New estimates have revealed the extent of one of the biggest public health problems facing the US, as a research letter reports that more than two-thirds of Americans are either overweight or obese.

The authors of the research letter, published in JAMA Internal Medicine, are Dr. Graham A. Colditz and Lin Yang of the Washington University School of Medicine, St. Louis, MO.

Their paper describes an analysis of the most recent data taken from the National Health and Nutrition Examination Survey (NHANES, 2007-12) to calculate the prevalence of overweight and obesity.

Researchers had conducted a similar study around 20 years ago, analyzing data taken from 1988-1994 to work out the chronic disease burden associated with body mass index (BMI). The findings of that study were used to inform clinical practice and prevention strategies.

“Compared with 1988-1994, the distribution of the population’s weight status has increased in the past 20 years,” write the authors of the new research letter. “The rising trends in overweight and obesity warrant timely attention from health policy and health care system decision makers.”

In the new analysis, overweight was defined as a BMI between 25.0 and 29.9. Obesity was defined as a BMI of 30.0 and above and was divided into three different classes. BMIs of 30.0-34.9 were defined as class 1, BMIs of 35.0-39.9 were class 2 and BMIs of 40 and above were class 3.

Data were obtained for 15,208 men and women aged 25 and above in a sample representative of over 188 million adults. The researchers estimated that around 36.3 million men (39.96%) and 28.9 million women (29.74%) were overweight, with around 31.8 million men (35.04%) and 35.9 million women (36.84%) obese.

These findings make alarming reading when considering that overweight and obesity are associated with numerous chronic health conditions, including type 2 diabetes, heart disease and stroke. There is also a financial cost to the problem; the American Heart Association (AHA) estimates that obesity costs $190 billion each year in weight-related medical bills.

Such is the scale of the problem that a Gallup Poll conducted in November 2013 found that obesity was considered to be the third most urgent health problem facing the US, behind cost and access but ahead of cancer and heart diseases, the two leading causes of death in the country.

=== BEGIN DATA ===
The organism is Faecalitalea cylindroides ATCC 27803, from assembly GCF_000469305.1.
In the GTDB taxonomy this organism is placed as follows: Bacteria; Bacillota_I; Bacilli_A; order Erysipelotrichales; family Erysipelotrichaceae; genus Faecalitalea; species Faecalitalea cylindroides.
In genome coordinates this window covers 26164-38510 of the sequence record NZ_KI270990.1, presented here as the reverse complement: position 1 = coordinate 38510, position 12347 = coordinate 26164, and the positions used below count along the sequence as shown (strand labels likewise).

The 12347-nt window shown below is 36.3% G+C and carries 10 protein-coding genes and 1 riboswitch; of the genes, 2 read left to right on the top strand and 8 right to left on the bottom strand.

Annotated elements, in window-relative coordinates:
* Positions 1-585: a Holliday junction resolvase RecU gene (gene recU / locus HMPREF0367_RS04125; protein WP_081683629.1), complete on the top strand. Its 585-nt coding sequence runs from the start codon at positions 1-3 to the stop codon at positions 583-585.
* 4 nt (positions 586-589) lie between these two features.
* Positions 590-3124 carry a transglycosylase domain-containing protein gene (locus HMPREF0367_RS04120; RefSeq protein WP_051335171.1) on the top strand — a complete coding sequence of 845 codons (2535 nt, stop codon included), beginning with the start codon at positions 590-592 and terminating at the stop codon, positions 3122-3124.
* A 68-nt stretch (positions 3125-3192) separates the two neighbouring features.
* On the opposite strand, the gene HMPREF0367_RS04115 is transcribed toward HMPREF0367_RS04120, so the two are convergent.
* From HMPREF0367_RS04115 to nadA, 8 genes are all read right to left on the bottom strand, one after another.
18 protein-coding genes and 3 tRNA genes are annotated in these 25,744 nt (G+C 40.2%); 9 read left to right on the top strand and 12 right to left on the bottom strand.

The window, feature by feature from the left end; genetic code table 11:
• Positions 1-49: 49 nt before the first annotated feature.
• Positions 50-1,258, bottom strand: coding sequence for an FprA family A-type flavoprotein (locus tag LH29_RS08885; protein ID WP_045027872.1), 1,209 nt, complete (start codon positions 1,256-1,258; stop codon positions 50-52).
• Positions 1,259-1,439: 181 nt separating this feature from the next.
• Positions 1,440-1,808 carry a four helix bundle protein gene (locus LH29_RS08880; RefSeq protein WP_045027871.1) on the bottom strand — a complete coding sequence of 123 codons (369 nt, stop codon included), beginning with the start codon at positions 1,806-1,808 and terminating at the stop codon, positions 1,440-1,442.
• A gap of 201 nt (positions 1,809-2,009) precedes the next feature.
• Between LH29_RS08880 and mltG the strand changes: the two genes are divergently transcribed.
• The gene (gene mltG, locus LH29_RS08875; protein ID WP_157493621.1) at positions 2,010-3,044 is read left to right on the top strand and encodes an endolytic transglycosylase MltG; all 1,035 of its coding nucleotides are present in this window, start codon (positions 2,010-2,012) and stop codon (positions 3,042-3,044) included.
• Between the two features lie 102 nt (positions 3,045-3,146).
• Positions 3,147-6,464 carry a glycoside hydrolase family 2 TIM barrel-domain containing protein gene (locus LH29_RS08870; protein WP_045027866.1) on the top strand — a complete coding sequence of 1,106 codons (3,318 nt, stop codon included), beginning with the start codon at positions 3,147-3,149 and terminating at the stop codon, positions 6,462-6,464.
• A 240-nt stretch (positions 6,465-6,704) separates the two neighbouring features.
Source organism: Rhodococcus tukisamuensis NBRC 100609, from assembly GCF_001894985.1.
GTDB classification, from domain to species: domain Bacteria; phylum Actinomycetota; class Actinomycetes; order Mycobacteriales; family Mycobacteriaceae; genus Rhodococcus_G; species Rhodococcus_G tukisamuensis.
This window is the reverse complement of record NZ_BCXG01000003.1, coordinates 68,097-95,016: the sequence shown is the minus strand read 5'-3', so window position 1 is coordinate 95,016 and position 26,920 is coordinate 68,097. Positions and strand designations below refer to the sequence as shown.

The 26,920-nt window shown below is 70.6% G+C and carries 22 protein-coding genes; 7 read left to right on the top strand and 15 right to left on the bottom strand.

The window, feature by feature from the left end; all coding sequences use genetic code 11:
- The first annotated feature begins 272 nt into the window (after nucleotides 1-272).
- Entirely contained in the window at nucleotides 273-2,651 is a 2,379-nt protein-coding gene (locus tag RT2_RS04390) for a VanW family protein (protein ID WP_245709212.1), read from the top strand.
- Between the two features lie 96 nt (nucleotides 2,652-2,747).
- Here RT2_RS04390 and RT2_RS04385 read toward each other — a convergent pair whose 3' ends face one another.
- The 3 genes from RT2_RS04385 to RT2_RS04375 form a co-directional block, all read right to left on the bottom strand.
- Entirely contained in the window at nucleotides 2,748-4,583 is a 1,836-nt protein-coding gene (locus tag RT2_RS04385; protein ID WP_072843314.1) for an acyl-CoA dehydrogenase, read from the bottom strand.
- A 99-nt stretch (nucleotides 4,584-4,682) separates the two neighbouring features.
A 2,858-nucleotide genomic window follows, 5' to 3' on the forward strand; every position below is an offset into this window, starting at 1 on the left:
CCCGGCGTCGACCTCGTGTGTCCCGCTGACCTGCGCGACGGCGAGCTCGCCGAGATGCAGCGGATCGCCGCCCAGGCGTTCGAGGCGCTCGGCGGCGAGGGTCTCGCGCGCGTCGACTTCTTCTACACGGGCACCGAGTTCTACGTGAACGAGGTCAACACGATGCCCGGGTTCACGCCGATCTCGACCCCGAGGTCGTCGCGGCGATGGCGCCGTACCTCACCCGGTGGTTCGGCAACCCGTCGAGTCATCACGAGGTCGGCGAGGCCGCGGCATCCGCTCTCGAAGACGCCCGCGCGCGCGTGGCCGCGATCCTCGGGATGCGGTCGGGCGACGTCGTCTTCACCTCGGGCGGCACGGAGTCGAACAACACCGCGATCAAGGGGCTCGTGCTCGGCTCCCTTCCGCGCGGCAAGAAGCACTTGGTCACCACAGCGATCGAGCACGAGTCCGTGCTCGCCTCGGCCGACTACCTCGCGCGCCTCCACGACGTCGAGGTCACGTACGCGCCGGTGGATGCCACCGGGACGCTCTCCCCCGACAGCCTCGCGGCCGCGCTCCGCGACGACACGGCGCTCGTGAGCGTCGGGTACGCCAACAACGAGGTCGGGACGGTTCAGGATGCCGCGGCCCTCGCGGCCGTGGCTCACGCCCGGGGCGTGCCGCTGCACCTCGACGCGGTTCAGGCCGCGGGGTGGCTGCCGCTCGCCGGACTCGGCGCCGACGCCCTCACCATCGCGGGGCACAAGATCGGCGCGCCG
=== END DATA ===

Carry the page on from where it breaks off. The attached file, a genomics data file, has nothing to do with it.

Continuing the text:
Dr. Donna H. Ryan – professor and associate executive director for clinical research at the Pennington Biomedical Research Center at Louisiana State University in Baton Rouge – suggests a number of possible triggers for the obesity epidemic.

These suggestions include changes to sleep patterns, increased availability of food and more sedentary lifestyles fueled by the decreased physical demands of many jobs and increased “screen time” with the use of televisions, computers and smartphones.

“Population-based strategies helping to reduce modifiable risk factors such as physical environment interventions, enhancing primary care efforts to prevent and treat obesity, and altering societal norms of behavior are required,” state the authors.

Dr. Ryan believes that society must learn to treat obesity as a disease rather than a consequence of a lack of willpower, becoming more accepting of people with the condition:

“If you have not had a friend, family member or colleague who has struggled with their weight and particularly if you haven’t tried to lose weight yourself, then it’s easy for you to ascribe negative stereotypical traits to overweight and obese people. It’s a lot like alcohol and drug addiction. Our society is more accepting of these conditions as a disease and less so for obesity.”

Previously, Medical News Today reported on a study finding that stepping on the scales daily and tracking the results on a chart is an effective way of losing weight and keeping it off.

We’ve been referring to obesity as a disease medically. But we know that in the minds of the population it isn’t necessarily viewed as other diseases. Instead, as the article states, obesity is looked upon more as a lack of willpower — some sort of a character flaw. It involves shame and sometimes shunning. It’s time to rethink our views in order to arrive at solutions for this tremendous health crisis.

http://www.medicalnewstoday.com/articles/295734.php